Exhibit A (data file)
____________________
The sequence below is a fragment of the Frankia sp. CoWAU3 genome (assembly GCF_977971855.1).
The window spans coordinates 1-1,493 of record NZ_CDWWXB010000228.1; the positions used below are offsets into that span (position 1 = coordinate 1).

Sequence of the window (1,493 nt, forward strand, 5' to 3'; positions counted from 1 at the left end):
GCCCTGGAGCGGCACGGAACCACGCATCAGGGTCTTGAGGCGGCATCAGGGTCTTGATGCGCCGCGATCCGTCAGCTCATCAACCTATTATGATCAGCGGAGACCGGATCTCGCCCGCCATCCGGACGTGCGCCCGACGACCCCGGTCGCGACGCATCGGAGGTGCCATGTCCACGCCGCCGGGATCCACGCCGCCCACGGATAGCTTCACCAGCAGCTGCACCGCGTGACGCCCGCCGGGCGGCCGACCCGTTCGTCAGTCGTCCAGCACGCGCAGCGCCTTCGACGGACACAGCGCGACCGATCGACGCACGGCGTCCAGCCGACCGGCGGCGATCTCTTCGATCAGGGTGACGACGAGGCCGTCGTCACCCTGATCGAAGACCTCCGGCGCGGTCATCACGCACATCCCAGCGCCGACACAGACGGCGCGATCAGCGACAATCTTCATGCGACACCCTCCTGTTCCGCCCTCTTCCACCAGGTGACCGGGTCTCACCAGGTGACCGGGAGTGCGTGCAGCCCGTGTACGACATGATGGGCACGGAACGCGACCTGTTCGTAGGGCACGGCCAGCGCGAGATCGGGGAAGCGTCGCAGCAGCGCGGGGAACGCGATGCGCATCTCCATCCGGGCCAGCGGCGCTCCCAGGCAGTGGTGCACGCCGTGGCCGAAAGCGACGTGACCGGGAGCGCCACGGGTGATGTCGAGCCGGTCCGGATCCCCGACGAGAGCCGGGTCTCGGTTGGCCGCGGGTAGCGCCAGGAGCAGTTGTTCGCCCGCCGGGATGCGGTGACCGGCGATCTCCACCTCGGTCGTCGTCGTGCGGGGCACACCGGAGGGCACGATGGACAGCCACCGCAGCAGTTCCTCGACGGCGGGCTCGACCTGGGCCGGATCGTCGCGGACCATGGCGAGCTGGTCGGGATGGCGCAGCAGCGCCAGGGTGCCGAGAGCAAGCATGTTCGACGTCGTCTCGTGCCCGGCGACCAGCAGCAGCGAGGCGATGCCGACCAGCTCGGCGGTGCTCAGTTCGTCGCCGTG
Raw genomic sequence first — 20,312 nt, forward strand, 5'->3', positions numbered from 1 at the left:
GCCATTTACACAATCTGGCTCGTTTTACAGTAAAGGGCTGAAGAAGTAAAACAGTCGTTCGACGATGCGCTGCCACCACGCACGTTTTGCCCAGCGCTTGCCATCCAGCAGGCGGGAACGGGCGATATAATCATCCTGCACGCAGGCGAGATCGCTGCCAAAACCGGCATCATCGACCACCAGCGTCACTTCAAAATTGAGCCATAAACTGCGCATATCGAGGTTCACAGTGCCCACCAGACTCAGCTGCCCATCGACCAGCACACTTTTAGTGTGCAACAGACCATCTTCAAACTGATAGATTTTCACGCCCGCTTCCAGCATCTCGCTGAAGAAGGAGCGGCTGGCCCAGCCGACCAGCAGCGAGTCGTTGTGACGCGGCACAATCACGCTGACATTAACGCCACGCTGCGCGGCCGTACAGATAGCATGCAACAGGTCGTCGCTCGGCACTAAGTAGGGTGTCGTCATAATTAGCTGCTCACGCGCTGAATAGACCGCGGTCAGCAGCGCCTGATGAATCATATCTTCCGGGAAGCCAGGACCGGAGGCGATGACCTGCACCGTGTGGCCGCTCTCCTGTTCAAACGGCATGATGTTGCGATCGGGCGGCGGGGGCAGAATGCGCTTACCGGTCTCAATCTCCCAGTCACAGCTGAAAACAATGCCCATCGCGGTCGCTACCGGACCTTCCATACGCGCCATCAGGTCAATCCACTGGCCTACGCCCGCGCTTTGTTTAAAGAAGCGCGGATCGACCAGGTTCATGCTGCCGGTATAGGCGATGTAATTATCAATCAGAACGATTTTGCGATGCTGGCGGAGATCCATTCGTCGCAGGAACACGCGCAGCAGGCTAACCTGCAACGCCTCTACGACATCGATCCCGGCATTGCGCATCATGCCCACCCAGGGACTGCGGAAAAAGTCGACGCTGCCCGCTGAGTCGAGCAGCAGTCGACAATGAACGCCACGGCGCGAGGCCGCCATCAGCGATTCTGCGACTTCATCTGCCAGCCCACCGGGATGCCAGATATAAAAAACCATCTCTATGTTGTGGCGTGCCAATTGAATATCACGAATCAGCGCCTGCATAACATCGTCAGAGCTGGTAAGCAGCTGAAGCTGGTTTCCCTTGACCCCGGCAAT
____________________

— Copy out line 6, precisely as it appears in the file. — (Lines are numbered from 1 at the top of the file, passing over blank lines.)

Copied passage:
GCCATTTACACAATCTGGCTCGTTTTACAGTAAAGGGCTGAAGAAGTAAAACAGTCGTTCGACGATGCGCTGCCACCACGCACGTTTTGCCCAGCGCTTGCCATCCAGCAGGCGGGAACGGGCGATATAATCATCCTGCACGCAGGCGAGATCGCTGCCAAAACCGGCATCATCGACCACCAGCGTCACTTCAAAATTGAGCCATAAACTGCGCATATCGAGGTTCACAGTGCCCACCAGACTCAGCTGCCCATCGACCAGCACACTTTTAGTGTGCAACAGACCATCTTCAAACTGATAGATTTTCACGCCCGCTTCCAGCATCTCGCTGAAGAAGGAGCGGCTGGCCCAGCCGACCAGCAGCGAGTCGTTGTGACGCGGCACAATCACGCTGACATTAACGCCACGCTGCGCGGCCGTACAGATAGCATGCAACAGGTCGTCGCTCGGCACTAAGTAGGGTGTCGTCATAATTAGCTGCTCACGCGCTGAATAGACCGCGGTCAGCAGCGCCTGATGAATCATATCTTCCGGGAAGCCAGGACCGGAGGCGATGACCTGCACCGTGTGGCCGCTCTCCTGTTCAAACGGCATGATGTTGCGATCGGGCGGCGGGGGCAGAATGCGCTTACCGGTCTCAATCTCCCAGTCACAGCTGAAAACAATGCCCATCGCGGTCGCTACCGGACCTTCCATACGCGCCATCAGGTCAATCCACTGGCCTACGCCCGCGCTTTGTTTAAAGAAGCGCGGATCGACCAGGTTCATGCTGCCGGTATAGGCGATGTAATTATCAATCAGAACGATTTTGCGATGCTGGCGGAGATCCATTCGTCGCAGGAACACGCGCAGCAGGCTAACCTGCAACGCCTCTACGACATCGATCCCGGCATTGCGCATCATGCCCACCCAGGGACTGCGGAAAAAGTCGACGCTGCCCGCTGAGTCGAGCAGCAGTCGACAATGAACGCCACGGCGCGAGGCCGCCATCAGCGATTCTGCGACTTCATCTGCCAGCCCACCGGGATGCCAGATATAAAAAACCATCTCTATGTTGTGGCGTGCCAATTGAATATCACGAATCAGCGCCTGCATAACATCGTCAGAGCTGGTAAGCAGCTGAAGCTGGTTTCCCTTGACCCCGGCAAT